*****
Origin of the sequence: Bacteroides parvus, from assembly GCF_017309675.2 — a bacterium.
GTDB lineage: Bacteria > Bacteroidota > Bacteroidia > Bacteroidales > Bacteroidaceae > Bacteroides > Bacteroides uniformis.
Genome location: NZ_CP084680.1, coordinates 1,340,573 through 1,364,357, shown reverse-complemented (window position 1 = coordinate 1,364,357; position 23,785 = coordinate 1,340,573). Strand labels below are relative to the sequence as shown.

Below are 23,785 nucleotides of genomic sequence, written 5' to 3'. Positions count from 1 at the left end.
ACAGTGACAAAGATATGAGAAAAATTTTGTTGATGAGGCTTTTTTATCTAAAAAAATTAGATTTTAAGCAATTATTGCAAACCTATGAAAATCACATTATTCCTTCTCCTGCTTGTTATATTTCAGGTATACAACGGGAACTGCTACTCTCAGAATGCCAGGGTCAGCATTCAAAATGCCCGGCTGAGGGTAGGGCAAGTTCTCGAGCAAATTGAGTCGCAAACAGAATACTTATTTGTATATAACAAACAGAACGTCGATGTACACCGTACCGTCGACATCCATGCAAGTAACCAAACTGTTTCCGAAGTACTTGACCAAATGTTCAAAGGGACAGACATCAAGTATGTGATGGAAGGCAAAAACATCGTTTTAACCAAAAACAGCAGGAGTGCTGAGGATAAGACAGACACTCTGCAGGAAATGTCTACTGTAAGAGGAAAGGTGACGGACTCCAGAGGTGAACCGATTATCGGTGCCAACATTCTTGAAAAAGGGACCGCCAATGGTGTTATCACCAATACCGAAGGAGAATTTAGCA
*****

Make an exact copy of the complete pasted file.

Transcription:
Origin of the sequence: Bacteroides parvus, from assembly GCF_017309675.2 — a bacterium.
GTDB lineage: Bacteria > Bacteroidota > Bacteroidia > Bacteroidales > Bacteroidaceae > Bacteroides > Bacteroides uniformis.
Genome location: NZ_CP084680.1, coordinates 1,340,573 through 1,364,357, shown reverse-complemented (window position 1 = coordinate 1,364,357; position 23,785 = coordinate 1,340,573). Strand labels below are relative to the sequence as shown.

Below are 23,785 nucleotides of genomic sequence, written 5' to 3'. Positions count from 1 at the left end.
ACAGTGACAAAGATATGAGAAAAATTTTGTTGATGAGGCTTTTTTATCTAAAAAAATTAGATTTTAAGCAATTATTGCAAACCTATGAAAATCACATTATTCCTTCTCCTGCTTGTTATATTTCAGGTATACAACGGGAACTGCTACTCTCAGAATGCCAGGGTCAGCATTCAAAATGCCCGGCTGAGGGTAGGGCAAGTTCTCGAGCAAATTGAGTCGCAAACAGAATACTTATTTGTATATAACAAACAGAACGTCGATGTACACCGTACCGTCGACATCCATGCAAGTAACCAAACTGTTTCCGAAGTACTTGACCAAATGTTCAAAGGGACAGACATCAAGTATGTGATGGAAGGCAAAAACATCGTTTTAACCAAAAACAGCAGGAGTGCTGAGGATAAGACAGACACTCTGCAGGAAATGTCTACTGTAAGAGGAAAGGTGACGGACTCCAGAGGTGAACCGATTATCGGTGCCAACATTCTTGAAAAAGGGACCGCCAATGGTGTTATCACCAATACCGAAGGAGAATTTAGCA